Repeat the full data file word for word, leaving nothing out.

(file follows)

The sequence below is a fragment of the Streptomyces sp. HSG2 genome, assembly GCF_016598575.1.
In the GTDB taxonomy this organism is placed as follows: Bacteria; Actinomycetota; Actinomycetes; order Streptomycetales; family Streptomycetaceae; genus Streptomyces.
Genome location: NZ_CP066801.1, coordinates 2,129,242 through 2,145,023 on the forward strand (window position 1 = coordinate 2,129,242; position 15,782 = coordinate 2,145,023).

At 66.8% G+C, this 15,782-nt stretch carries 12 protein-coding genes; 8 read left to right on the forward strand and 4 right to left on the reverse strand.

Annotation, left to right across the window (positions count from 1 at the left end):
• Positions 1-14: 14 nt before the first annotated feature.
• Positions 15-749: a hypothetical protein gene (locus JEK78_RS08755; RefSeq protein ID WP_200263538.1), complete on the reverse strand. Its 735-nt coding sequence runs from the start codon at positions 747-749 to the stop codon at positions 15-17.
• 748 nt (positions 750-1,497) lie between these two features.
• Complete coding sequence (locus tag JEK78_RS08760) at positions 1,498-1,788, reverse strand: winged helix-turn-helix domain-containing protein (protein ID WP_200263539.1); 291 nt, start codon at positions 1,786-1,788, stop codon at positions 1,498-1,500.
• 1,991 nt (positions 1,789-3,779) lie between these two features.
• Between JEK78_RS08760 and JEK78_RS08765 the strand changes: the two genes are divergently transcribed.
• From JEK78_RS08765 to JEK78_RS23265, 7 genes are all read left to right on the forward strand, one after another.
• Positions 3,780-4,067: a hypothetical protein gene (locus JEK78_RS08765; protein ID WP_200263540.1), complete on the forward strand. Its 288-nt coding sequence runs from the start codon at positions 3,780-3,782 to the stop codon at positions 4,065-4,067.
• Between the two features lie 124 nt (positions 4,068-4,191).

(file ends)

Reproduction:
The sequence below is a fragment of the Streptomyces sp. HSG2 genome, assembly GCF_016598575.1.
In the GTDB taxonomy this organism is placed as follows: Bacteria; Actinomycetota; Actinomycetes; order Streptomycetales; family Streptomycetaceae; genus Streptomyces.
Genome location: NZ_CP066801.1, coordinates 2,129,242 through 2,145,023 on the forward strand (window position 1 = coordinate 2,129,242; position 15,782 = coordinate 2,145,023).

At 66.8% G+C, this 15,782-nt stretch carries 12 protein-coding genes; 8 read left to right on the forward strand and 4 right to left on the reverse strand.

Annotation, left to right across the window (positions count from 1 at the left end):
• Positions 1-14: 14 nt before the first annotated feature.
• Positions 15-749: a hypothetical protein gene (locus JEK78_RS08755; RefSeq protein ID WP_200263538.1), complete on the reverse strand. Its 735-nt coding sequence runs from the start codon at positions 747-749 to the stop codon at positions 15-17.
• 748 nt (positions 750-1,497) lie between these two features.
• Complete coding sequence (locus tag JEK78_RS08760) at positions 1,498-1,788, reverse strand: winged helix-turn-helix domain-containing protein (protein ID WP_200263539.1); 291 nt, start codon at positions 1,786-1,788, stop codon at positions 1,498-1,500.
• 1,991 nt (positions 1,789-3,779) lie between these two features.
• Between JEK78_RS08760 and JEK78_RS08765 the strand changes: the two genes are divergently transcribed.
• From JEK78_RS08765 to JEK78_RS23265, 7 genes are all read left to right on the forward strand, one after another.
• Positions 3,780-4,067: a hypothetical protein gene (locus JEK78_RS08765; protein ID WP_200263540.1), complete on the forward strand. Its 288-nt coding sequence runs from the start codon at positions 3,780-3,782 to the stop codon at positions 4,065-4,067.
• Between the two features lie 124 nt (positions 4,068-4,191).